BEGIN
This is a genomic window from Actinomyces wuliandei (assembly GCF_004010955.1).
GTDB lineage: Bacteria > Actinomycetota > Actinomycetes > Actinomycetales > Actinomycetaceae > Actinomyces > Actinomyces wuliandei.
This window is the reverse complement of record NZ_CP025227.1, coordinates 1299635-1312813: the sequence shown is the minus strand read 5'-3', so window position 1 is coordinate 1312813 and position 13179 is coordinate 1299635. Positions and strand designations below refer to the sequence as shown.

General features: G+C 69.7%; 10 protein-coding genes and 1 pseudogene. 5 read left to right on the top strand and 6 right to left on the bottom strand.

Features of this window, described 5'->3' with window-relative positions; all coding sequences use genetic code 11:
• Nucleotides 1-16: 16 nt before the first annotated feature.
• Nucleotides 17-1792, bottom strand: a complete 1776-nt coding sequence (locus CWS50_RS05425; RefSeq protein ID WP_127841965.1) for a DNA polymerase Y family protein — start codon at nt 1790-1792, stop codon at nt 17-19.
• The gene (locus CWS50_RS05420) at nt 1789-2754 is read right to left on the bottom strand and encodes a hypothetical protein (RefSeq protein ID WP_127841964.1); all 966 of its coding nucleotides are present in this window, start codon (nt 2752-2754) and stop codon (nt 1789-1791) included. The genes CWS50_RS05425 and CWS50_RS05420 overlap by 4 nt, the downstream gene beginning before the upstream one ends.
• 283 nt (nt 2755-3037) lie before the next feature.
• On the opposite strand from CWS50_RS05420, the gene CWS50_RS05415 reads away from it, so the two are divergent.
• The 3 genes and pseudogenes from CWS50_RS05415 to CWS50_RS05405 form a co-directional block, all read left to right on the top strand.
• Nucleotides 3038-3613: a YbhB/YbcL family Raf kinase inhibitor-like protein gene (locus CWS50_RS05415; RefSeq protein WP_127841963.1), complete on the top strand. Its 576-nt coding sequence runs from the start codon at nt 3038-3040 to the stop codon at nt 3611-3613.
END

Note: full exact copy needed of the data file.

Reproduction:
This is a genomic window from Actinomyces wuliandei (assembly GCF_004010955.1).
GTDB lineage: Bacteria > Actinomycetota > Actinomycetes > Actinomycetales > Actinomycetaceae > Actinomyces > Actinomyces wuliandei.
This window is the reverse complement of record NZ_CP025227.1, coordinates 1299635-1312813: the sequence shown is the minus strand read 5'-3', so window position 1 is coordinate 1312813 and position 13179 is coordinate 1299635. Positions and strand designations below refer to the sequence as shown.

General features: G+C 69.7%; 10 protein-coding genes and 1 pseudogene. 5 read left to right on the top strand and 6 right to left on the bottom strand.

Features of this window, described 5'->3' with window-relative positions; all coding sequences use genetic code 11:
• Nucleotides 1-16: 16 nt before the first annotated feature.
• Nucleotides 17-1792, bottom strand: a complete 1776-nt coding sequence (locus CWS50_RS05425; RefSeq protein ID WP_127841965.1) for a DNA polymerase Y family protein — start codon at nt 1790-1792, stop codon at nt 17-19.
• The gene (locus CWS50_RS05420) at nt 1789-2754 is read right to left on the bottom strand and encodes a hypothetical protein (RefSeq protein ID WP_127841964.1); all 966 of its coding nucleotides are present in this window, start codon (nt 2752-2754) and stop codon (nt 1789-1791) included. The genes CWS50_RS05425 and CWS50_RS05420 overlap by 4 nt, the downstream gene beginning before the upstream one ends.
• 283 nt (nt 2755-3037) lie before the next feature.
• On the opposite strand from CWS50_RS05420, the gene CWS50_RS05415 reads away from it, so the two are divergent.
• The 3 genes and pseudogenes from CWS50_RS05415 to CWS50_RS05405 form a co-directional block, all read left to right on the top strand.
• Nucleotides 3038-3613: a YbhB/YbcL family Raf kinase inhibitor-like protein gene (locus CWS50_RS05415; RefSeq protein WP_127841963.1), complete on the top strand. Its 576-nt coding sequence runs from the start codon at nt 3038-3040 to the stop codon at nt 3611-3613.